In retrospect, it seems possible there is a logical explanation to fit all the different phases of the alleged hauntings at Borley over the years. The events follow a pattern which has been seen several times in cases which have made headlines in the media [Amherst; Amityville; The Exorcist]. A combined haunting and poltergeist outbreak is reported, followed by the arrival of investigators and journalists. The possibilities present in a 'good story' are obvious, and the story is embroidered and expanded. In many of these cases a psychic is called in to make contact with the ghost, and find out what is needed to bring peace to the supposed 'unquiet spirit.' . . .It has become a well-recognized sequence of events(6)

I have seen pictures and movies in the Owen home of amazing phenomena with no logical explanation. Some would cause even the most skeptical to wonder. After years of dedicated research, George Owen wrote in his scholarly tome, Can We Explain the Poltergeist?:

[I have] become persuaded of the reality of some paranormal phenomena in some poltergeist cases. . . we do well to reject no possibility, because it is not for us to legislate for the universe or to say in advance how many things should be in heaven and earth.. .

At the least [poltergeist cases] show us that there are physical forces at present unknown to science. The connection with emotion and unconscious mental states indicates that the underlying mechanism is in some sense "psychic" or "psychophysical. . ."

Whatever the conditions conducing to a poltergeist outbreak may be, they are extremely rare. One's chances of encountering a poltergeist at work is but one in millions. . .

There is little records in the annals of poltergeistery of the subjective experiences of the "medium. . ." Poltergeist activities seem not to require darkness, sympathetic observers, not the manifest entrancement of the medium. . . "materialization" of human forms is entirely absent.(7)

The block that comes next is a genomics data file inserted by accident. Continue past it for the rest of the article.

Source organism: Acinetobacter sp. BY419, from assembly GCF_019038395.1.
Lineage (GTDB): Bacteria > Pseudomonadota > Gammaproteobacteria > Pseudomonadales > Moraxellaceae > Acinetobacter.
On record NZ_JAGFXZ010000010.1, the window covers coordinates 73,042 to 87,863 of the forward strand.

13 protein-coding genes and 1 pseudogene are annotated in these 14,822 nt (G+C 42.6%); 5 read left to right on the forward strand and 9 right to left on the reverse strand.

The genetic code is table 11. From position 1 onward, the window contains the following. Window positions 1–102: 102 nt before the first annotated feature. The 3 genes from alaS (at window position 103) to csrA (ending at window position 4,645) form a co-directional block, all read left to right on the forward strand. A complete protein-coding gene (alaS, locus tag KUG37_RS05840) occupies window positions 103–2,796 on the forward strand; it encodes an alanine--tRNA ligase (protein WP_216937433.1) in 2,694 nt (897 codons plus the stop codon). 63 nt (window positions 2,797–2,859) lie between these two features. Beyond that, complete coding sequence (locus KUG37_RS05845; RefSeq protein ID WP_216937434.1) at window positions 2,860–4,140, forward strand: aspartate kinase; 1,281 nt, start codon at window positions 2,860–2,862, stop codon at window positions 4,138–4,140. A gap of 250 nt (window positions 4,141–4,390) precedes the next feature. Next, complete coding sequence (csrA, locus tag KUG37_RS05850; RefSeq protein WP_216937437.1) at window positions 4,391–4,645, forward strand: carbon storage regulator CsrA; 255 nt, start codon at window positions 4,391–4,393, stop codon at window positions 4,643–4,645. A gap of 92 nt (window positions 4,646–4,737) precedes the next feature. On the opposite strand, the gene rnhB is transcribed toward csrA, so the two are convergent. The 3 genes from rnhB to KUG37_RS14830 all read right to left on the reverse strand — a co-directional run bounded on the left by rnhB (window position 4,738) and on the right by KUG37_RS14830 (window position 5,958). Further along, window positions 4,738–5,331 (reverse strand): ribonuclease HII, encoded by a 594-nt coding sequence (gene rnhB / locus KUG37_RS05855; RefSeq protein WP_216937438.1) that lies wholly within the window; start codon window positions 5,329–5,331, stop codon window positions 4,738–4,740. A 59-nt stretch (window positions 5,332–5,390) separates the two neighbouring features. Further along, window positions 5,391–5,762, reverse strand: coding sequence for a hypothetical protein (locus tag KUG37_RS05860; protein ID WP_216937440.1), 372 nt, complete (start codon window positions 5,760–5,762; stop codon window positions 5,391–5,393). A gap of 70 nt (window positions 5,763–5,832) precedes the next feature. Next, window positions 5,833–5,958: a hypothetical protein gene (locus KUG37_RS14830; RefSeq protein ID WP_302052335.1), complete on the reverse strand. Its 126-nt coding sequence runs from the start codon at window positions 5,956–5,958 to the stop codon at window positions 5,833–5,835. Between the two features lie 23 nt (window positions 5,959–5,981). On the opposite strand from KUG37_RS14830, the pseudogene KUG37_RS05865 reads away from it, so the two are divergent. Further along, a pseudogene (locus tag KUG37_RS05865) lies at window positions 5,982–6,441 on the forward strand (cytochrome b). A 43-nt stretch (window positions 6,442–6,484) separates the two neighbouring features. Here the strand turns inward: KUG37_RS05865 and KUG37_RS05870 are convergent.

In the final analysis, to prove or disprove a paranormal experience is purely subjective and relies on the mind and will of each individual. People who believe they have had an experience are more adamant in their belief than those who have never had an experience. As I researched my book, Death; Then What? I realized that dreams and wishful thinking easily become reality. Once impressed on the storage areas of the brain, they are as real as any object grasped in the hand. Even lies, told often enough, become indisputable fact.

After years of research on things pertaining to the afterlife, my personal opinion is that spirits have far better things to do than knock about this plane. If such a thing existed as a distressed spirit, and if it had an important message to leave with a loved one or someone in need, a concise and very clear message would be presented. The message would be pertinent and very short - never in code. In all likelihood, it would be volunteered, and the not the result of a request for a manifestation.

Conversely, if "good" spirits exist, then it stands to reason "bad" spirits exist. Their influence would be mischievous and "devilish." Perhaps only one or two such manifestations would be needed to send the recipient and any researchers into turmoil trying to sort out the truth. My mother believed firmly in "Tantrabobous," and we were forbidden to discuss positive plans out loud for fear Satan would hear and subvert them. She believed people who consistently went against society and God were possessed. Her cries of "Holy Mary, Mother of God," and "Gott in Himmel," were prayers, not oaths. I believe her when she said the phenomena at Borley were man-made, including the conscious or subconscious wall writings. That does not rule out her belief in the hereafter or in spirits, however. It only means they were probably not present at Borley, especially in the huge numbers they were reported to have been.

Do I think Borley was haunted? I don't know - I wasn't there. I do know my mother never talked about any parapsychological subjects. She never talked about anything supernormal. In the 47 years I knew her, I never heard about or witnessed any psychic phenomena of any kind - not even remotely. This would seem to be very inconsistent with claims by Price that Marianne was psychic.